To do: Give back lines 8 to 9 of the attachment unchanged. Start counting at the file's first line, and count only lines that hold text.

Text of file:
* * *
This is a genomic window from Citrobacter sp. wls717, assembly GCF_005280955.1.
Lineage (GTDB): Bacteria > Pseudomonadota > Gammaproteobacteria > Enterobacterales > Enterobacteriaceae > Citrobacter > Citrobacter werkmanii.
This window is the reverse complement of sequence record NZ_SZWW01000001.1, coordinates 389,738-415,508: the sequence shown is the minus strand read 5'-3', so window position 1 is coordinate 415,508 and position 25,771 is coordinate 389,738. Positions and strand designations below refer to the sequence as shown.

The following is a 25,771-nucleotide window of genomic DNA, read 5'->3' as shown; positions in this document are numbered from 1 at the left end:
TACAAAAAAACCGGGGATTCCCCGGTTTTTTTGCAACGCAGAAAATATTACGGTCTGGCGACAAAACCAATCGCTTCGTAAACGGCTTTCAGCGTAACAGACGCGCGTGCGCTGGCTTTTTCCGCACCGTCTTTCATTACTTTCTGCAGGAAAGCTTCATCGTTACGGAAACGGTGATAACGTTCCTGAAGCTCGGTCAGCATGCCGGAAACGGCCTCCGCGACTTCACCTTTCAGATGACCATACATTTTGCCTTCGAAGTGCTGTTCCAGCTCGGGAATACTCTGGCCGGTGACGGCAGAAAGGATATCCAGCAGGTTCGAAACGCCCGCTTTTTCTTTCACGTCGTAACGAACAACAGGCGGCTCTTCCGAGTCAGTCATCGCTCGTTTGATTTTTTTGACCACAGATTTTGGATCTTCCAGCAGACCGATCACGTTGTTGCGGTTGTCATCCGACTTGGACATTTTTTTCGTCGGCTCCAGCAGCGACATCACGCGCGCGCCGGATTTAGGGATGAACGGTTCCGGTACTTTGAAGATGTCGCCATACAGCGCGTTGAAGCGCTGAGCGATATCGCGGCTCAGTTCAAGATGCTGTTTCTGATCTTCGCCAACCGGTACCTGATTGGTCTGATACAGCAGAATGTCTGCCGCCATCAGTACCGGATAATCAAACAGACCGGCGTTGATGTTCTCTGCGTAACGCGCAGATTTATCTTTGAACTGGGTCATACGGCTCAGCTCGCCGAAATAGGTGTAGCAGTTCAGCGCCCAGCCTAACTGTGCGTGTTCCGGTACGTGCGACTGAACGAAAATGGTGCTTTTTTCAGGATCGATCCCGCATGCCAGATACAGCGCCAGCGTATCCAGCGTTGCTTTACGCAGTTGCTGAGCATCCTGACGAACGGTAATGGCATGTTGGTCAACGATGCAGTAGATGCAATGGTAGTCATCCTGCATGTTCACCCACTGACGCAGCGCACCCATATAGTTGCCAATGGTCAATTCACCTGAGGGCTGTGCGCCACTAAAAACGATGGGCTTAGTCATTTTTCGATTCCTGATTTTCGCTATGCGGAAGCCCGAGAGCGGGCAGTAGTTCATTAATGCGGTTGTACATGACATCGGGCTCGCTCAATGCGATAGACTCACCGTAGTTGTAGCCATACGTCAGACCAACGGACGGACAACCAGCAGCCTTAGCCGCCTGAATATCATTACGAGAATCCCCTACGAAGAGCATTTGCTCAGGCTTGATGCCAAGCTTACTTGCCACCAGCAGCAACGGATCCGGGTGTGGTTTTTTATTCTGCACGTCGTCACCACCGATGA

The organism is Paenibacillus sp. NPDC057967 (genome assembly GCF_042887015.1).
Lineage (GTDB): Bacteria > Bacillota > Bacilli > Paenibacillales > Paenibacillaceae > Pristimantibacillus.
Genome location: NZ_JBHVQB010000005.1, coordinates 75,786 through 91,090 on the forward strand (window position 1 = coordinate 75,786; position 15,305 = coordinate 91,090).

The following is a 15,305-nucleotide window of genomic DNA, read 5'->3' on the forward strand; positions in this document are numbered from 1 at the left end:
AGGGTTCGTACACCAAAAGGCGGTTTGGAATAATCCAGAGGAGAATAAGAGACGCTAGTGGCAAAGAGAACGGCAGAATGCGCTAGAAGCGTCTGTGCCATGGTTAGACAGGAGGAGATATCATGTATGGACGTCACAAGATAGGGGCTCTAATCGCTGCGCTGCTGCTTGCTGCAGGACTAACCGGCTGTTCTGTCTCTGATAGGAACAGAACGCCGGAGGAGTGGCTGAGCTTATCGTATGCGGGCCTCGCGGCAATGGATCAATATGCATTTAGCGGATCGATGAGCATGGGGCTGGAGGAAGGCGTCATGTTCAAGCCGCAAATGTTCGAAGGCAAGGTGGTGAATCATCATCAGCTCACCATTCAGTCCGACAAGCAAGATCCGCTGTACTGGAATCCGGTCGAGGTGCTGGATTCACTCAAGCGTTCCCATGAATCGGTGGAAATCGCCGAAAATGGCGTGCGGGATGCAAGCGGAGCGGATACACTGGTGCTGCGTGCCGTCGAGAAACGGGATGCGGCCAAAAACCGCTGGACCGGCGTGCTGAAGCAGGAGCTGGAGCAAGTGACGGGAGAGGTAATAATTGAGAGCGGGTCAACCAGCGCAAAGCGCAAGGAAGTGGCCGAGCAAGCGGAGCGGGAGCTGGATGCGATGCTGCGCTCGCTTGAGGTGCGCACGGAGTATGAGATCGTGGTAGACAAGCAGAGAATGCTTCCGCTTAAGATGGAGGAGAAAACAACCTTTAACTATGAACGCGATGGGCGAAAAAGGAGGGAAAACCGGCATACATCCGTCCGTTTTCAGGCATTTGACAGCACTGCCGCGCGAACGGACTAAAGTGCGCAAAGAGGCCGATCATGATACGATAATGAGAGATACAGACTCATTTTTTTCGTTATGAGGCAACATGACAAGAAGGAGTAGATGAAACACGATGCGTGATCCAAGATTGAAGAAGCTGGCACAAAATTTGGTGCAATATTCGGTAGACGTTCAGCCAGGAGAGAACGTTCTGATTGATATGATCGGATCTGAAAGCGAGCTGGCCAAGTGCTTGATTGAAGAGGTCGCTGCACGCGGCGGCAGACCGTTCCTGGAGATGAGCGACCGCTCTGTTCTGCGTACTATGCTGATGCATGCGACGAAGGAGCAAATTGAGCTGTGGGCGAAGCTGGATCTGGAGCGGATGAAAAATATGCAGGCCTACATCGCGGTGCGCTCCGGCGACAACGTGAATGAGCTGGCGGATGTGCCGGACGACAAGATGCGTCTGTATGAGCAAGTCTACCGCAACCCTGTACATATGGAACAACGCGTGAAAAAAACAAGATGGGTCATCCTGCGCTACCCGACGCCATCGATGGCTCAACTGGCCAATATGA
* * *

Genome location: NZ_JBHVQB010000005.1, coordinates 75,786 through 91,090 on the forward strand (window position 1 = coordinate 75,786; position 15,305 = coordinate 91,090).

The following is a 15,305-nucleotide window of genomic DNA, read 5'->3' on the forward strand; positions in this document are numbered from 1 at the left end: